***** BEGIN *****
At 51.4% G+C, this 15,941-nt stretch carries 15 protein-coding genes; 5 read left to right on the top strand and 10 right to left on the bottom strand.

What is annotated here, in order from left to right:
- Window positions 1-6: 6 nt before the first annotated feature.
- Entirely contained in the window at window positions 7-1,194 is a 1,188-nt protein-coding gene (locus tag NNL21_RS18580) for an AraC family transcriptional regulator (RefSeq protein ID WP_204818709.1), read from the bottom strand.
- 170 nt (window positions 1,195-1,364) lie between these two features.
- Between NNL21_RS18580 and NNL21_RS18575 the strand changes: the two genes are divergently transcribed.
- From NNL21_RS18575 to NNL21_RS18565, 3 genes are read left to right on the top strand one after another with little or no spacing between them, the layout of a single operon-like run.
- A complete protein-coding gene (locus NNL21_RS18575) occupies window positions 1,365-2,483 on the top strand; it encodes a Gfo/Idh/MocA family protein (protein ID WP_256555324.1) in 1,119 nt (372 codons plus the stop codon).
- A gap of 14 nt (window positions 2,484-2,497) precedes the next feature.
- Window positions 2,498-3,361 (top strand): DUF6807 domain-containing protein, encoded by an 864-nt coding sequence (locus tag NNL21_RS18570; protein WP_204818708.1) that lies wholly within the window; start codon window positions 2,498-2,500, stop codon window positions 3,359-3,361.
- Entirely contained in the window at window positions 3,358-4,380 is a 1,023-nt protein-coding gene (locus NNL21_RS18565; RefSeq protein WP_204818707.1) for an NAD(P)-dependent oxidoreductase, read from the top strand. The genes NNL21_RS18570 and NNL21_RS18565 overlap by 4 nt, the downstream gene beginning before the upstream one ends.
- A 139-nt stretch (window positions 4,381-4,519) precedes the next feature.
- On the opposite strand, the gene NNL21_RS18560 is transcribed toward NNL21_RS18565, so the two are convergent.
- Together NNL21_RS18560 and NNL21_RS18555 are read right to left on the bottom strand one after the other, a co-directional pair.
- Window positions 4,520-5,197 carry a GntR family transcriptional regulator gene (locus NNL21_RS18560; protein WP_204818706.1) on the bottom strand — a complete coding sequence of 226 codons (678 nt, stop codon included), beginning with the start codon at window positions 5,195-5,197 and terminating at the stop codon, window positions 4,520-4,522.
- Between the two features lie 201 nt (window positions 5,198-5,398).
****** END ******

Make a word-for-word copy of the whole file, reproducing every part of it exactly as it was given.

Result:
At 51.4% G+C, this 15,941-nt stretch carries 15 protein-coding genes; 5 read left to right on the top strand and 10 right to left on the bottom strand.

What is annotated here, in order from left to right:
- Window positions 1-6: 6 nt before the first annotated feature.
- Entirely contained in the window at window positions 7-1,194 is a 1,188-nt protein-coding gene (locus tag NNL21_RS18580) for an AraC family transcriptional regulator (RefSeq protein ID WP_204818709.1), read from the bottom strand.
- 170 nt (window positions 1,195-1,364) lie between these two features.
- Between NNL21_RS18580 and NNL21_RS18575 the strand changes: the two genes are divergently transcribed.
- From NNL21_RS18575 to NNL21_RS18565, 3 genes are read left to right on the top strand one after another with little or no spacing between them, the layout of a single operon-like run.
- A complete protein-coding gene (locus NNL21_RS18575) occupies window positions 1,365-2,483 on the top strand; it encodes a Gfo/Idh/MocA family protein (protein ID WP_256555324.1) in 1,119 nt (372 codons plus the stop codon).
- A gap of 14 nt (window positions 2,484-2,497) precedes the next feature.
- Window positions 2,498-3,361 (top strand): DUF6807 domain-containing protein, encoded by an 864-nt coding sequence (locus tag NNL21_RS18570; protein WP_204818708.1) that lies wholly within the window; start codon window positions 2,498-2,500, stop codon window positions 3,359-3,361.
- Entirely contained in the window at window positions 3,358-4,380 is a 1,023-nt protein-coding gene (locus NNL21_RS18565; RefSeq protein WP_204818707.1) for an NAD(P)-dependent oxidoreductase, read from the top strand. The genes NNL21_RS18570 and NNL21_RS18565 overlap by 4 nt, the downstream gene beginning before the upstream one ends.
- A 139-nt stretch (window positions 4,381-4,519) precedes the next feature.
- On the opposite strand, the gene NNL21_RS18560 is transcribed toward NNL21_RS18565, so the two are convergent.
- Together NNL21_RS18560 and NNL21_RS18555 are read right to left on the bottom strand one after the other, a co-directional pair.
- Window positions 4,520-5,197 carry a GntR family transcriptional regulator gene (locus NNL21_RS18560; protein WP_204818706.1) on the bottom strand — a complete coding sequence of 226 codons (678 nt, stop codon included), beginning with the start codon at window positions 5,195-5,197 and terminating at the stop codon, window positions 4,520-4,522.
- Between the two features lie 201 nt (window positions 5,198-5,398).